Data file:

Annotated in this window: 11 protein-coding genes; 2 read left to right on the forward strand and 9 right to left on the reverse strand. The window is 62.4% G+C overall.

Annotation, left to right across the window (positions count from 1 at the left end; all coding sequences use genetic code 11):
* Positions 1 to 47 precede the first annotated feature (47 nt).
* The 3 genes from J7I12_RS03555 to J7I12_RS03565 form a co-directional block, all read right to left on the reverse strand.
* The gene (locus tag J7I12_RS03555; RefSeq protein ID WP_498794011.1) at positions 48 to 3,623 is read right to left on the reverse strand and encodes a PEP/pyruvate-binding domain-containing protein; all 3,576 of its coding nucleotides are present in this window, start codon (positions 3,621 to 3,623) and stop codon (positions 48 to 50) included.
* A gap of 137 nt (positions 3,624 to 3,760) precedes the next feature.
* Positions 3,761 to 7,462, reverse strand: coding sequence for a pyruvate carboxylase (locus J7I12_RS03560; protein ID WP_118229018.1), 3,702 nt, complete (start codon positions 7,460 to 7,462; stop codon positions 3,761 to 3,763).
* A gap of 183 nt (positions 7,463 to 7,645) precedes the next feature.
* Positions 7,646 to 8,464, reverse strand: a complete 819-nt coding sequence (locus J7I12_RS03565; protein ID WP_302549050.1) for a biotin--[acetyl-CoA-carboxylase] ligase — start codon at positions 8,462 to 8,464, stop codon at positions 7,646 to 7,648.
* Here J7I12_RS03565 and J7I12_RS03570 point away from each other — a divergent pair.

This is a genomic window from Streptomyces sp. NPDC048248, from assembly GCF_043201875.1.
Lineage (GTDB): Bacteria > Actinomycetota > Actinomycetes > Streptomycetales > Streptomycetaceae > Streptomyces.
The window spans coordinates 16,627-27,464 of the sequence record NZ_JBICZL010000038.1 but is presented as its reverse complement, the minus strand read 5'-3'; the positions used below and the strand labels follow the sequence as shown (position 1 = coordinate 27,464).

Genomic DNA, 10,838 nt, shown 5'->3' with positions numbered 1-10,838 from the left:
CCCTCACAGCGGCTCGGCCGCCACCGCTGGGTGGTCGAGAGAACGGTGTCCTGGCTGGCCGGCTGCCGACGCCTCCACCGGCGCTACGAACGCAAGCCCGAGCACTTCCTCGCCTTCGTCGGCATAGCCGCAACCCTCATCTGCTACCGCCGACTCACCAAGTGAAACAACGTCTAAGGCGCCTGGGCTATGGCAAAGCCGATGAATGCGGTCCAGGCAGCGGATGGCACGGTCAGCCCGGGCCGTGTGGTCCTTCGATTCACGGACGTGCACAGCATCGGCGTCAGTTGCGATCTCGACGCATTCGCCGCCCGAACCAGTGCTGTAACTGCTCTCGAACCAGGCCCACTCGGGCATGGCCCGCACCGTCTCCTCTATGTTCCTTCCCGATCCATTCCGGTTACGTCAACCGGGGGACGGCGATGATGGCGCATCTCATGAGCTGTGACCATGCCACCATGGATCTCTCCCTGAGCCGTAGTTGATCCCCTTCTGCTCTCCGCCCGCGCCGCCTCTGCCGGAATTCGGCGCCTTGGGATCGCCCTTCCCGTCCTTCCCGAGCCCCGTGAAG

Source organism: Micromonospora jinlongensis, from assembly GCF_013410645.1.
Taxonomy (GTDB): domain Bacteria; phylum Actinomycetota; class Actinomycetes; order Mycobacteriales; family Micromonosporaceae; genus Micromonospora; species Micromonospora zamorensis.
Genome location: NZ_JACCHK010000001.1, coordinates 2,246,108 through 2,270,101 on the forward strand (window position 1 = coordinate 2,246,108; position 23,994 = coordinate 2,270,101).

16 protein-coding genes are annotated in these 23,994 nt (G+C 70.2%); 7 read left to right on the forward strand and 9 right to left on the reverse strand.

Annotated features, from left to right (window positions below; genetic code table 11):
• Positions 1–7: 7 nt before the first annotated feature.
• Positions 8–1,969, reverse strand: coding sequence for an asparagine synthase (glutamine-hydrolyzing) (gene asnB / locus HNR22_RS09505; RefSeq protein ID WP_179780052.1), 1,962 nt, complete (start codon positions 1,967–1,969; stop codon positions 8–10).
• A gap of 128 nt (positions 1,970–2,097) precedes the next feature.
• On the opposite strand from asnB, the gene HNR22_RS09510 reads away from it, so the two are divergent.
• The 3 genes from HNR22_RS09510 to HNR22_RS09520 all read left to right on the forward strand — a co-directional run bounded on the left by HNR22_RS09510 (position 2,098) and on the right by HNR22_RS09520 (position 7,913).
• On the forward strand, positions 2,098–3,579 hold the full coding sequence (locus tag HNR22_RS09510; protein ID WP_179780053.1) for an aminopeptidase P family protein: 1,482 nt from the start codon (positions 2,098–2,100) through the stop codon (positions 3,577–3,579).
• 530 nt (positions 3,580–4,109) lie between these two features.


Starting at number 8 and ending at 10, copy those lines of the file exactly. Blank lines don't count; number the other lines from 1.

* A gap of 183 nt (positions 7,463 to 7,645) precedes the next feature.
* Positions 7,646 to 8,464, reverse strand: a complete 819-nt coding sequence (locus J7I12_RS03565; protein ID WP_302549050.1) for a biotin--[acetyl-CoA-carboxylase] ligase — start codon at positions 8,462 to 8,464, stop codon at positions 7,646 to 7,648.
* Here J7I12_RS03565 and J7I12_RS03570 point away from each other — a divergent pair.